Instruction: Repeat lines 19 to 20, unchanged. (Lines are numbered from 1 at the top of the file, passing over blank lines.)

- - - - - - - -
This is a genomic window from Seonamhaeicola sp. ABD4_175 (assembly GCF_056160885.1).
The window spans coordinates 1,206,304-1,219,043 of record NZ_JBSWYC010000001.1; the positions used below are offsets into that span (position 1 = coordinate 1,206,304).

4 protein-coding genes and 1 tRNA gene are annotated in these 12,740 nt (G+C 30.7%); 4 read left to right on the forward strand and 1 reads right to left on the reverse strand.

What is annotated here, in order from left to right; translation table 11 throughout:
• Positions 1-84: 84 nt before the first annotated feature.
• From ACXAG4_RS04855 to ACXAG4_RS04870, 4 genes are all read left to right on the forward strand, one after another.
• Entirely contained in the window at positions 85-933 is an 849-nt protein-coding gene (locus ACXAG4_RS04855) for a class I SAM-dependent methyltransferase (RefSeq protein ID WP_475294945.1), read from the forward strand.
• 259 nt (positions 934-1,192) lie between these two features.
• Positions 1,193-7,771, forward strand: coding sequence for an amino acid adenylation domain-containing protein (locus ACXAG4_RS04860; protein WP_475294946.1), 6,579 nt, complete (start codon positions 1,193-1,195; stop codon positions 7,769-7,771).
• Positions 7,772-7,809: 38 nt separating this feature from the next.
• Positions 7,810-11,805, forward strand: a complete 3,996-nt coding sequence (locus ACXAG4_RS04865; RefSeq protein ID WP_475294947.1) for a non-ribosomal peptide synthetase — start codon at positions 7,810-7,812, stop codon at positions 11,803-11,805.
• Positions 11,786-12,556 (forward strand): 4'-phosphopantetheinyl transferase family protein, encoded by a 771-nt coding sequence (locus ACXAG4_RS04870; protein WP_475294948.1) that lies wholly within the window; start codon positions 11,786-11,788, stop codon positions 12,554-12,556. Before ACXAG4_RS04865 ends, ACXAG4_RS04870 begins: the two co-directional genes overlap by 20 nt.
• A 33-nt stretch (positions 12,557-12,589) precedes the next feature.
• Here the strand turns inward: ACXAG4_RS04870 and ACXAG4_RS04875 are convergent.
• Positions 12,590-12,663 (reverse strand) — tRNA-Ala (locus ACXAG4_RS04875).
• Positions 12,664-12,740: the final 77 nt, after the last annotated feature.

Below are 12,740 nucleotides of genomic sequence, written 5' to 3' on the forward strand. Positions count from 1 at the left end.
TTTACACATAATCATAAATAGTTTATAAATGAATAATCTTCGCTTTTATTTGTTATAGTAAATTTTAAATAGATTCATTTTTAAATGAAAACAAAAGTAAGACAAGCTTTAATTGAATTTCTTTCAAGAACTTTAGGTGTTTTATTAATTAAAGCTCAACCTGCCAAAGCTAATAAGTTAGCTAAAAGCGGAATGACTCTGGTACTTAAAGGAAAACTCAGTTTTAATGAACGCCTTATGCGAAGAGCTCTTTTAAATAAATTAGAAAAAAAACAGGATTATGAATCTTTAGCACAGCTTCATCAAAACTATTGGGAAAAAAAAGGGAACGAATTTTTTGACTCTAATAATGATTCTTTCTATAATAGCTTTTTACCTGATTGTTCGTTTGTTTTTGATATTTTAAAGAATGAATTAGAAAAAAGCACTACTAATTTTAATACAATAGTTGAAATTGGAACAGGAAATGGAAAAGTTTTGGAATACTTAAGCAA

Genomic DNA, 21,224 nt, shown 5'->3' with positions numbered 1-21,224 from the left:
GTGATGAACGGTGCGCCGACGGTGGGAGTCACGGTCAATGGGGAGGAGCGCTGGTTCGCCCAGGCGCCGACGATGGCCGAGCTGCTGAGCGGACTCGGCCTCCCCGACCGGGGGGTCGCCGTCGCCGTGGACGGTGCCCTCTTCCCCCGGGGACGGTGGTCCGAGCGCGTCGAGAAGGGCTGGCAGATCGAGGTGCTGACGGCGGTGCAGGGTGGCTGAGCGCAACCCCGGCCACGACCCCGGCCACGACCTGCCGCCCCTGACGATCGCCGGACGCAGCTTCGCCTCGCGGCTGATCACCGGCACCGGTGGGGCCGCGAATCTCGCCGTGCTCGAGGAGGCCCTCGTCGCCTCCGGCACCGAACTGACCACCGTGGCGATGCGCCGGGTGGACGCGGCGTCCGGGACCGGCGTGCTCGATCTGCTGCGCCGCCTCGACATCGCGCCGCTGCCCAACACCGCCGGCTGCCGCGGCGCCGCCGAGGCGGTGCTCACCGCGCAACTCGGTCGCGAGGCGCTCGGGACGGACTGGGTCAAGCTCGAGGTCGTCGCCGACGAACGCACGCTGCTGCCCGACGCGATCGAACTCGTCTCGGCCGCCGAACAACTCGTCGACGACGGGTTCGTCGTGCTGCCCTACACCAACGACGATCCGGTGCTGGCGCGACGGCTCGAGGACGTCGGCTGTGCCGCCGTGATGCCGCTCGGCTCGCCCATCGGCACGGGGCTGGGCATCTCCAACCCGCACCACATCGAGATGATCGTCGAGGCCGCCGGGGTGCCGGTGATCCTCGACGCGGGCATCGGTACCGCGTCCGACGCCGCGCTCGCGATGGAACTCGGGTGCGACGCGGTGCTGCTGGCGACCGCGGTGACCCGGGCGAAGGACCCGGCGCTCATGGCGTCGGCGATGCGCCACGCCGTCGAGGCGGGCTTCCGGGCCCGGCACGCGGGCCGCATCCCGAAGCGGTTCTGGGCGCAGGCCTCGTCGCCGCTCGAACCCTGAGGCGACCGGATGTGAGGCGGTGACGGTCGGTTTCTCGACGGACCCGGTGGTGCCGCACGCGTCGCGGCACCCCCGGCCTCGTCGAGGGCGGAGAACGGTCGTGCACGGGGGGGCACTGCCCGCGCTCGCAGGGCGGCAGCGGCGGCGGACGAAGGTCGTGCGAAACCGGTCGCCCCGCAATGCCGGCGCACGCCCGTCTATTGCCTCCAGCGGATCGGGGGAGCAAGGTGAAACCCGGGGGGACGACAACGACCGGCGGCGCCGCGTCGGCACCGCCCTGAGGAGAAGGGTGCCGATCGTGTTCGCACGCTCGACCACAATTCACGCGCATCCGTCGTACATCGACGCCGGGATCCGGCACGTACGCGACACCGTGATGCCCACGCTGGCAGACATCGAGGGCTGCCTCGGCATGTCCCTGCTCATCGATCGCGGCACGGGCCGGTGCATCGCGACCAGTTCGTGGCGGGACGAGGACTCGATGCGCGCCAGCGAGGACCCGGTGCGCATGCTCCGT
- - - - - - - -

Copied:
Genomic DNA, 21,224 nt, shown 5'->3' with positions numbered 1-21,224 from the left:
GTGATGAACGGTGCGCCGACGGTGGGAGTCACGGTCAATGGGGAGGAGCGCTGGTTCGCCCAGGCGCCGACGATGGCCGAGCTGCTGAGCGGACTCGGCCTCCCCGACCGGGGGGTCGCCGTCGCCGTGGACGGTGCCCTCTTCCCCCGGGGACGGTGGTCCGAGCGCGTCGAGAAGGGCTGGCAGATCGAGGTGCTGACGGCGGTGCAGGGTGGCTGAGCGCAACCCCGGCCACGACCCCGGCCACGACCTGCCGCCCCTGACGATCGCCGGACGCAGCTTCGCCTCGCGGCTGATCACCGGCACCGGTGGGGCCGCGAATCTCGCCGTGCTCGAGGAGGCCCTCGTCGCCTCCGGCACCGAACTGACCACCGTGGCGATGCGCCGGGTGGACGCGGCGTCCGGGACCGGCGTGCTCGATCTGCTGCGCCGCCTCGACATCGCGCCGCTGCCCAACACCGCCGGCTGCCGCGGCGCCGCCGAGGCGGTGCTCACCGCGCAACTCGGTCGCGAGGCGCTCGGGACGGACTGGGTCAAGCTCGAGGTCGTCGCCGACGAACGCACGCTGCTGCCCGACGCGATCGAACTCGTCTCGGCCGCCGAACAACTCGTCGACGACGGGTTCGTCGTGCTGCCCTACACCAACGACGATCCGGTGCTGGCGCGACGGCTCGAGGACGTCGGCTGTGCCGCCGTGATGCCGCTCGGCTCGCCCATCGGCACGGGGCTGGGCATCTCCAACCCGCACCACATCGAGATGATCGTCGAGGCCGCCGGGGTGCCGGTGATCCTCGACGCGGGCATCGGTACCGCGTCCGACGCCGCGCTCGCGATGGAACTCGGGTGCGACGCGGTGCTGCTGGCGACCGCGGTGACCCGGGCGAAGGACCCGGCGCTCATGGCGTCGGCGATGCGCCACGCCGTCGAGGCGGGCTTCCGGGCCCGGCACGCGGGCCGCATCCCGAAGCGGTTCTGGGCGCAGGCCTCGTCGCCGCTCGAACCCTGAGGCGACCGGATGTGAGGCGGTGACGGTCGGTTTCTCGACGGACCCGGTGGTGCCGCACGCGTCGCGGCACCCCCGGCCTCGTCGAGGGCGGAGAACGGTCGTGCACGGGGGGGCACTGCCCGCGCTCGCAGGGCGGCAGCGGCGGCGGACGAAGGTCGTGCGAAACCGGTCGCCCCGCAATGCCGGCGCACGCCCGTCTATTGCCTCCAGCGGATCGGGGGAGCAAGGTGAAACCCGGGGGGACGACAACGACCGGCGGCGCCGCGTCGGCACCGCCCTGAGGAGAAGGGTGCCGATCGTGTTCGCACGCTCGACCACAATTCACGCGCATCCGTCGTACATCGACGCCGGGATCCGGCACGTACGCGACACCGTGATGCCCACGCTGGCAGACATCGAGGGCTGCCTCGGCATGTCCCTGCTCATCGATCGCGGCACGGGCCGGTGCATCGCGACCAGTTCGTGGCGGGACGAGGACTCGATGCGCGCCAGCGAGGACCCGGTGCGCATGCTCCGT